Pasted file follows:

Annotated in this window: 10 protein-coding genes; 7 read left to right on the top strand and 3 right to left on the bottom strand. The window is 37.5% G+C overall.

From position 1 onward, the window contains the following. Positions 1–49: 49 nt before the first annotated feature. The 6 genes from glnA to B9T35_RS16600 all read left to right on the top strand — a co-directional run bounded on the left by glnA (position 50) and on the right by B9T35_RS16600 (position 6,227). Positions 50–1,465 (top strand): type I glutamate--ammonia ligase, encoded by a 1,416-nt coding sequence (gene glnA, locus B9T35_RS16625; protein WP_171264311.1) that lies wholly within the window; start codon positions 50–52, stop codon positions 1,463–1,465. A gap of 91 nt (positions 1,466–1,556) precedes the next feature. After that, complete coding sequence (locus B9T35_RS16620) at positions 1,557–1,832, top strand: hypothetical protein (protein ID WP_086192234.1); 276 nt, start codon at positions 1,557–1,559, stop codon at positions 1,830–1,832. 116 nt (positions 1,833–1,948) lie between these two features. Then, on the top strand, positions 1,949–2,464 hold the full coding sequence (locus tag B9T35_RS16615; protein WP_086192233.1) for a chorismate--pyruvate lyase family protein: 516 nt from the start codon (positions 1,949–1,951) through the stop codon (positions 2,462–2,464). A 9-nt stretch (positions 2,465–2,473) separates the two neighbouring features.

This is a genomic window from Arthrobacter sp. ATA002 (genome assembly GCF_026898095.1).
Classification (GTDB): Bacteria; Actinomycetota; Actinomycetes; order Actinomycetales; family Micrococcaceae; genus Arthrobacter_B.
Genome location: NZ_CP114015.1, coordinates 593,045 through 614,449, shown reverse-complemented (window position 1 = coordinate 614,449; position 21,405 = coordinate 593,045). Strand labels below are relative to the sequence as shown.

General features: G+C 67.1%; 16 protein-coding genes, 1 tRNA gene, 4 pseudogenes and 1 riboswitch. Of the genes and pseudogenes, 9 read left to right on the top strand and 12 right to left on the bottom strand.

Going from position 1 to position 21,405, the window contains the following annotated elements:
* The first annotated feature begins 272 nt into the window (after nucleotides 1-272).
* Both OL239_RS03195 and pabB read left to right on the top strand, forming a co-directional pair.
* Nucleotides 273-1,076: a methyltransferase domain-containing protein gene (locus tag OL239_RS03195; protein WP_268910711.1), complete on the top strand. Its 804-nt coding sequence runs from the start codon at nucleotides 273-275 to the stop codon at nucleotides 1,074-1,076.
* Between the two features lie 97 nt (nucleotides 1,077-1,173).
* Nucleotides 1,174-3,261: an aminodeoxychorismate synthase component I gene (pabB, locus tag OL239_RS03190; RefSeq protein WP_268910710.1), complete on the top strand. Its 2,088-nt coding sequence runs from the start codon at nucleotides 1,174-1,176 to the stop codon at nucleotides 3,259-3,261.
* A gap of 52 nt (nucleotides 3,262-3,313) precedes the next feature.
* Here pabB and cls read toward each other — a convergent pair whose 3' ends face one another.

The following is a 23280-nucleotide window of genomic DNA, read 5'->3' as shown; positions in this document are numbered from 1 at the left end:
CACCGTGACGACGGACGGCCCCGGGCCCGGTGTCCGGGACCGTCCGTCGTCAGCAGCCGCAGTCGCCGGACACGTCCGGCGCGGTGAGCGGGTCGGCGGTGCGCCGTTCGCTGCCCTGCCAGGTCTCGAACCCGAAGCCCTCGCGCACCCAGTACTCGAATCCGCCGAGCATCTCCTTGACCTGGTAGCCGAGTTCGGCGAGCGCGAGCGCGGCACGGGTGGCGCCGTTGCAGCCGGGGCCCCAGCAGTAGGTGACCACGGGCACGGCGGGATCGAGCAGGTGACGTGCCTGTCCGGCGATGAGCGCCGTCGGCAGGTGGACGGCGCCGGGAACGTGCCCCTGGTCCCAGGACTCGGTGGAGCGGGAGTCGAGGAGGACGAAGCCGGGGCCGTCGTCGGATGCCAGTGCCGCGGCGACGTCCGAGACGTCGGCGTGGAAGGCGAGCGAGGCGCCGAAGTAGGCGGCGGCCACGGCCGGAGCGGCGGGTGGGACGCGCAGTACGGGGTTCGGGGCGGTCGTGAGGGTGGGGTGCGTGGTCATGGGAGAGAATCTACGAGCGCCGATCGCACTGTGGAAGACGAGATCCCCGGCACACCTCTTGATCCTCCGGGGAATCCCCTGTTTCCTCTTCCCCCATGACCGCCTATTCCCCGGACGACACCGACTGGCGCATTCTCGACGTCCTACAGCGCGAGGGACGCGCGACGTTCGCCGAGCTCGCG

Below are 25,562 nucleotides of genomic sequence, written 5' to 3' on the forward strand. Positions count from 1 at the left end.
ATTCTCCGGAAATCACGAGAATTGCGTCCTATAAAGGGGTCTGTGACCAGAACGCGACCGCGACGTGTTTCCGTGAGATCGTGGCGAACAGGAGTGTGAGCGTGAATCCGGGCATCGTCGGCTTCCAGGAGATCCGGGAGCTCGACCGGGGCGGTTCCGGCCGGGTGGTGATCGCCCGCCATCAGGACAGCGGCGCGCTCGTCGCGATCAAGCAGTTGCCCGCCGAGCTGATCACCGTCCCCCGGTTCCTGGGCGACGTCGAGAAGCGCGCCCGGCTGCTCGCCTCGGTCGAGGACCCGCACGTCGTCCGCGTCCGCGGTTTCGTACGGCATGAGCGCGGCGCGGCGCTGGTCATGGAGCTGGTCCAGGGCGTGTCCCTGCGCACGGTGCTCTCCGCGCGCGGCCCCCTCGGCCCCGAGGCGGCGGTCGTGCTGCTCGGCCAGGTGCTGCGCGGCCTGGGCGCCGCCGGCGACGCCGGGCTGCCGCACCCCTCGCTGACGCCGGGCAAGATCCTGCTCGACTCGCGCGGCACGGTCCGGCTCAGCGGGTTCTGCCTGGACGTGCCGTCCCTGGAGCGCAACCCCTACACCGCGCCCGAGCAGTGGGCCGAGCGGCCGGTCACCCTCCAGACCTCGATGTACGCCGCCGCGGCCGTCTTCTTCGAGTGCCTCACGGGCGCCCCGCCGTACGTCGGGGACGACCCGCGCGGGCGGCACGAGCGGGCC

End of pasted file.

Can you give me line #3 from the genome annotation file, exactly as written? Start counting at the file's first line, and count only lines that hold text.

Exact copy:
This is a genomic window from Arthrobacter sp. ATA002 (genome assembly GCF_026898095.1).